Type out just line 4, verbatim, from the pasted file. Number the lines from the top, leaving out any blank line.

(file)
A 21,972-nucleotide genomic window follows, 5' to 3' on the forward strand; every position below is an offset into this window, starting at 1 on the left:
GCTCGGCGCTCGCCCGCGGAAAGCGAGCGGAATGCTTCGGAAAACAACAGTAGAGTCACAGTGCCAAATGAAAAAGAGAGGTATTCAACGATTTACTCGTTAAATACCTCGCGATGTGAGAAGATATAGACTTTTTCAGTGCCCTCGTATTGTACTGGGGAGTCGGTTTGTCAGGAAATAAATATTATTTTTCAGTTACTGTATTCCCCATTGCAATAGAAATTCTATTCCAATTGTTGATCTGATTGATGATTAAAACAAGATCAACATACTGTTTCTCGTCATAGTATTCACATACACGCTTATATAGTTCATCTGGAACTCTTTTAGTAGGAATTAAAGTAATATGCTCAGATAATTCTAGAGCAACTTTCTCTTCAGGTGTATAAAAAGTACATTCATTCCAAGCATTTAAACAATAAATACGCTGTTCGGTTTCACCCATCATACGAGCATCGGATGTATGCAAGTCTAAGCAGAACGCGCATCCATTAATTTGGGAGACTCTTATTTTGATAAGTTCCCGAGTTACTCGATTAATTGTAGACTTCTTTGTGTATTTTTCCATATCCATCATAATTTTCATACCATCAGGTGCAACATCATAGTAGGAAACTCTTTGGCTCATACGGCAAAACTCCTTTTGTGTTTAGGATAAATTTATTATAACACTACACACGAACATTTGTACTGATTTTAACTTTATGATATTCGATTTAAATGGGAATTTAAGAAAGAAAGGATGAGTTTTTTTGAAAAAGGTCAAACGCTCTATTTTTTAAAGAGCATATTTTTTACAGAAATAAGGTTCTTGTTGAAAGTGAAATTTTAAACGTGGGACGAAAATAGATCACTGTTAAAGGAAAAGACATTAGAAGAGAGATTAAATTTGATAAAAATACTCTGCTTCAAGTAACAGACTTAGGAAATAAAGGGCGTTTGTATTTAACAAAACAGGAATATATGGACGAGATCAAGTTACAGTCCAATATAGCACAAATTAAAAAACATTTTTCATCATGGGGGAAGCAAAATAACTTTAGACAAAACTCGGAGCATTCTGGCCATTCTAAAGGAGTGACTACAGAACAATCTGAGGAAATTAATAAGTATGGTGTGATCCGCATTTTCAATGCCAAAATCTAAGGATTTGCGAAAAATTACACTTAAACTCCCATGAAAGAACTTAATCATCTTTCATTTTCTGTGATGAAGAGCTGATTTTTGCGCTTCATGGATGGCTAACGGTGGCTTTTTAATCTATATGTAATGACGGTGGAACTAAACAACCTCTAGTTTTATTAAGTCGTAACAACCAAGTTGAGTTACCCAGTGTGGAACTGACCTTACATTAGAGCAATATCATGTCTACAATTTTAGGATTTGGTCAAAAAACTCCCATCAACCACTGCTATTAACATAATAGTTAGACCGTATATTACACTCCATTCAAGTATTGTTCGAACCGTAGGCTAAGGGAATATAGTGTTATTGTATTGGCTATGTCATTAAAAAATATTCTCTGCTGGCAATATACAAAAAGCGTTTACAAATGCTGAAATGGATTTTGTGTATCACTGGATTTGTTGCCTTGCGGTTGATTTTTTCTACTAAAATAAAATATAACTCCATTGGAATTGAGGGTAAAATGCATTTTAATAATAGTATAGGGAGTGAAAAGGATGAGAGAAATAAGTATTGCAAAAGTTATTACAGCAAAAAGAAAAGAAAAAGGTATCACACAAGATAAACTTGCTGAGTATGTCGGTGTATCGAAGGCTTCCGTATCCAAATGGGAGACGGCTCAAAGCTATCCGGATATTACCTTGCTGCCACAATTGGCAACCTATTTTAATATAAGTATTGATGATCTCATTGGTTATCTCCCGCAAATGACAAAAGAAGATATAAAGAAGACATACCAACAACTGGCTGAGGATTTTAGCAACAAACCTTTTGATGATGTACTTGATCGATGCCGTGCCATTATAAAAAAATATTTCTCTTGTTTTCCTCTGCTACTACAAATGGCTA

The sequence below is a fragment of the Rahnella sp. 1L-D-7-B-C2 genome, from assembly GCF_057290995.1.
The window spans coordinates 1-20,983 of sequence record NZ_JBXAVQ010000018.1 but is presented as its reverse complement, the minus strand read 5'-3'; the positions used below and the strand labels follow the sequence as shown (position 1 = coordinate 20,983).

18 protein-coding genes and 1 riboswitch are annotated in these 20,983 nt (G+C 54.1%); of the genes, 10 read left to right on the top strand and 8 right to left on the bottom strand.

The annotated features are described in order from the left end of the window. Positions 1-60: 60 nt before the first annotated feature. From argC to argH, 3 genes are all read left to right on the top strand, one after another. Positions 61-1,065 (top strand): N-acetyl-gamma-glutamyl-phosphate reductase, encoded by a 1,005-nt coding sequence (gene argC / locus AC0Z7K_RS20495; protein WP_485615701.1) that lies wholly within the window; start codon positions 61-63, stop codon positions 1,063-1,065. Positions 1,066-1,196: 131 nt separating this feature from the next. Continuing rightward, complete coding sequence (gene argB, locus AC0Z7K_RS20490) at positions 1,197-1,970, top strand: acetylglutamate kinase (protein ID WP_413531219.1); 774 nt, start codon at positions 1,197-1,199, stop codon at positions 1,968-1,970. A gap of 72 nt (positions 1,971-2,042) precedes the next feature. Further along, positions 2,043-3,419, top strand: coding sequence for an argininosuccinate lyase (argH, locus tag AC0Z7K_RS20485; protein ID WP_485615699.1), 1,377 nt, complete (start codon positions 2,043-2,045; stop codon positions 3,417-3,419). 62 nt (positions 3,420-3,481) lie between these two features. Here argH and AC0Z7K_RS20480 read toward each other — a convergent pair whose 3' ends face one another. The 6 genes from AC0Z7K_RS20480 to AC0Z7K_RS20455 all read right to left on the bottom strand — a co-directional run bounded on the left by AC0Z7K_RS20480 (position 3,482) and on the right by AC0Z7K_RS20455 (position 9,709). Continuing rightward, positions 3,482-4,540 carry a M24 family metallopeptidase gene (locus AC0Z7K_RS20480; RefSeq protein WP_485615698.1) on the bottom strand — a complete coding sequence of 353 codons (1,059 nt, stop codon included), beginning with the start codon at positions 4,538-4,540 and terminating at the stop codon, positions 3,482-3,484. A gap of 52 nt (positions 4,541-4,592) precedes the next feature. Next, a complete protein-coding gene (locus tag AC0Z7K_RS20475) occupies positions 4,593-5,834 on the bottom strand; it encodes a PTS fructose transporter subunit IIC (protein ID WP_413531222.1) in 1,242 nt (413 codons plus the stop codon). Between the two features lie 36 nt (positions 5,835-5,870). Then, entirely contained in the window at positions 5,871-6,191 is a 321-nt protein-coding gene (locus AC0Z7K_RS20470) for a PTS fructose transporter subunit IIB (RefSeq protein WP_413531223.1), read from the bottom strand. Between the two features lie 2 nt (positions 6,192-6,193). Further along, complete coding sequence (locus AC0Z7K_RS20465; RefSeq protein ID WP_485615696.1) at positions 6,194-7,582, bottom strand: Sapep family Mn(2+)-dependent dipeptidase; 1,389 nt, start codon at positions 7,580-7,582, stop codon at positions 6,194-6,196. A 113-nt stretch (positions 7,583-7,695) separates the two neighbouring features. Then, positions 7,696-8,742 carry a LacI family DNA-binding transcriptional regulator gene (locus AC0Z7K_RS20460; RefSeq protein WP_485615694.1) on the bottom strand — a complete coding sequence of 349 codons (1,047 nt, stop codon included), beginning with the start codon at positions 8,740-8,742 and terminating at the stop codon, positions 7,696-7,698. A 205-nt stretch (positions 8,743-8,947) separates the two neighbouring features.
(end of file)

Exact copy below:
The window spans coordinates 1-20,983 of sequence record NZ_JBXAVQ010000018.1 but is presented as its reverse complement, the minus strand read 5'-3'; the positions used below and the strand labels follow the sequence as shown (position 1 = coordinate 20,983).